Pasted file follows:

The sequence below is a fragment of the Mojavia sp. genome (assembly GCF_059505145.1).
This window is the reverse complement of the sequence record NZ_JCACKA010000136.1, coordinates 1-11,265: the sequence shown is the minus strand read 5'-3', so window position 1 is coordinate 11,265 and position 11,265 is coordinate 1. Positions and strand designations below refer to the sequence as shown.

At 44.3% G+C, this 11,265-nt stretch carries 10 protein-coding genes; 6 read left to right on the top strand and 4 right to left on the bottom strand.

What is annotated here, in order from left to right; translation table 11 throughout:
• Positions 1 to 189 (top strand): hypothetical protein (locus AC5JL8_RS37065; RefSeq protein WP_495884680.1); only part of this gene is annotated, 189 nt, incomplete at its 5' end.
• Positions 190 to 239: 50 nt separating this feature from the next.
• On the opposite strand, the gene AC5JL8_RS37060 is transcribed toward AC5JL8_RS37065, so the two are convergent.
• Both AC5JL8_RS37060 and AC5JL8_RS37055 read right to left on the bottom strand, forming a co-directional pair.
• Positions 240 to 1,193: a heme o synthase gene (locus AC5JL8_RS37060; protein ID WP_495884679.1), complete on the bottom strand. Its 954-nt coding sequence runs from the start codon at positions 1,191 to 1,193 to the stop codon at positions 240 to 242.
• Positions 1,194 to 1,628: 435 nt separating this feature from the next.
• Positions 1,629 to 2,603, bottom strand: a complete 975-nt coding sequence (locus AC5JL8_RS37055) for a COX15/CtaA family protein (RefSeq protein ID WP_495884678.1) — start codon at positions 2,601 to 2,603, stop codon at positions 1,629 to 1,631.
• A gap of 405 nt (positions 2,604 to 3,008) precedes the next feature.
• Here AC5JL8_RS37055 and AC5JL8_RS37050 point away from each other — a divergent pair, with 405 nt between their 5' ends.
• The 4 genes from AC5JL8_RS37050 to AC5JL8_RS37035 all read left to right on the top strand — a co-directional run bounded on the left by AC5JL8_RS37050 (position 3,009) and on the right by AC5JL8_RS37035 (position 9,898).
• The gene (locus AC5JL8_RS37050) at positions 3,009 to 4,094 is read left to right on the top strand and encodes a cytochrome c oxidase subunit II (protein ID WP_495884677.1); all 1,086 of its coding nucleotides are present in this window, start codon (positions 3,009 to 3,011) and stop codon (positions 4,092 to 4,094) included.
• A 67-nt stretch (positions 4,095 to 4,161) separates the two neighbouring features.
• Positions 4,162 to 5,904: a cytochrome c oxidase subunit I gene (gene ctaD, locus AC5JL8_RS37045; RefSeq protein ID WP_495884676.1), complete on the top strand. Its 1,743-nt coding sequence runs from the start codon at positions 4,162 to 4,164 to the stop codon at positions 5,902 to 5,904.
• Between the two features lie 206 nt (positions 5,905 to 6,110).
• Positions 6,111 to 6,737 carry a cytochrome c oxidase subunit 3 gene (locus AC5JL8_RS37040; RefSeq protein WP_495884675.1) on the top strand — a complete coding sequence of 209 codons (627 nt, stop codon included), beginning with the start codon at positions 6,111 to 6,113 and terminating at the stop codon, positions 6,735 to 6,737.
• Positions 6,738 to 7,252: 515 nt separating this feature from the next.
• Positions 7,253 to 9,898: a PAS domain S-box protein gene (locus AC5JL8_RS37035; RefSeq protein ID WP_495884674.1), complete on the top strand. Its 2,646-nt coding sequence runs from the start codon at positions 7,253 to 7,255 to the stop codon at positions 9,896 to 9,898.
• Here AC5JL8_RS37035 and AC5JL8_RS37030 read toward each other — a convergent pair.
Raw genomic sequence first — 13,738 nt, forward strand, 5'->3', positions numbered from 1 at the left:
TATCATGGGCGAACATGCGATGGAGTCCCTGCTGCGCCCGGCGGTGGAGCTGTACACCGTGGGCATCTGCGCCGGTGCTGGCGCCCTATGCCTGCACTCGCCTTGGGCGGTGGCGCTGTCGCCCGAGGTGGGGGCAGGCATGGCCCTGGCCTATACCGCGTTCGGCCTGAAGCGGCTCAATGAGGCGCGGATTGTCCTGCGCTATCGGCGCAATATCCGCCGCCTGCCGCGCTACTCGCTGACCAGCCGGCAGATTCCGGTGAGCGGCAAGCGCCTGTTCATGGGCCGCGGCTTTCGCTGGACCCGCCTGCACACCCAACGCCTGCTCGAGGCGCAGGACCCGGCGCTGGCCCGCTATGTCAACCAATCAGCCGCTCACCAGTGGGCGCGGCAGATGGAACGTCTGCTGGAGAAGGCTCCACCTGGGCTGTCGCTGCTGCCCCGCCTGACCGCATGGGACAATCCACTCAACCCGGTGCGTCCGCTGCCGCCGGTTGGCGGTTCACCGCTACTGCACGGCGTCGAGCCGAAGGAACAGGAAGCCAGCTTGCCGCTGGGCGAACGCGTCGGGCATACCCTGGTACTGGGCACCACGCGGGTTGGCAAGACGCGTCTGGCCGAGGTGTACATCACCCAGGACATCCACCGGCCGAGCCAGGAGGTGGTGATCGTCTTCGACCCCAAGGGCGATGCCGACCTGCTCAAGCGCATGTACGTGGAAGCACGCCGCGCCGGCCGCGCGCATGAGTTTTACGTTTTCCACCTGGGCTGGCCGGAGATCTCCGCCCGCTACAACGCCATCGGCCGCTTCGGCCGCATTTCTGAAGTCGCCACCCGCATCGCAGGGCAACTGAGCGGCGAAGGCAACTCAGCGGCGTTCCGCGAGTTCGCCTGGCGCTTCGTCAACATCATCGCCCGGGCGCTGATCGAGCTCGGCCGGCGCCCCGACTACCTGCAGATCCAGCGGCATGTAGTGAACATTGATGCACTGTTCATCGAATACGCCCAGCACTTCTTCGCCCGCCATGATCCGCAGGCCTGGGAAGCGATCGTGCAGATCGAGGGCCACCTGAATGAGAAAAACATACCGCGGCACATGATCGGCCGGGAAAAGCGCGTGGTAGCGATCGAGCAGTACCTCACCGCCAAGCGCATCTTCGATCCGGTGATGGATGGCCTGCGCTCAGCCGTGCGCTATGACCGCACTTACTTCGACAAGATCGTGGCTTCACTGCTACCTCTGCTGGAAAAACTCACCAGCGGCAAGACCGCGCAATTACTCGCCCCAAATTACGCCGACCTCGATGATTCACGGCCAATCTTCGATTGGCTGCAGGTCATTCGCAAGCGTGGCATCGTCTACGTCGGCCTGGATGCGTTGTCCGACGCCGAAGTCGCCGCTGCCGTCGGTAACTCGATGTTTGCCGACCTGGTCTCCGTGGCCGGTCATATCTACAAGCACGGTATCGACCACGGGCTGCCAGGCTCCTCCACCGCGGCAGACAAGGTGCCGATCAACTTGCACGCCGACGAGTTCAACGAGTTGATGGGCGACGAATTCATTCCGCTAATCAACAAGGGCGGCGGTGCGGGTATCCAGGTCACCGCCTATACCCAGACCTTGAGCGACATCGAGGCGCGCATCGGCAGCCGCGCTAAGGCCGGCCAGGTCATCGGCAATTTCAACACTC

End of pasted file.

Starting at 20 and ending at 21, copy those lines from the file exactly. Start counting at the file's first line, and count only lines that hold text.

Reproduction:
• Positions 6,738 to 7,252: 515 nt separating this feature from the next.
• Positions 7,253 to 9,898: a PAS domain S-box protein gene (locus AC5JL8_RS37035; RefSeq protein ID WP_495884674.1), complete on the top strand. Its 2,646-nt coding sequence runs from the start codon at positions 7,253 to 7,255 to the stop codon at positions 9,896 to 9,898.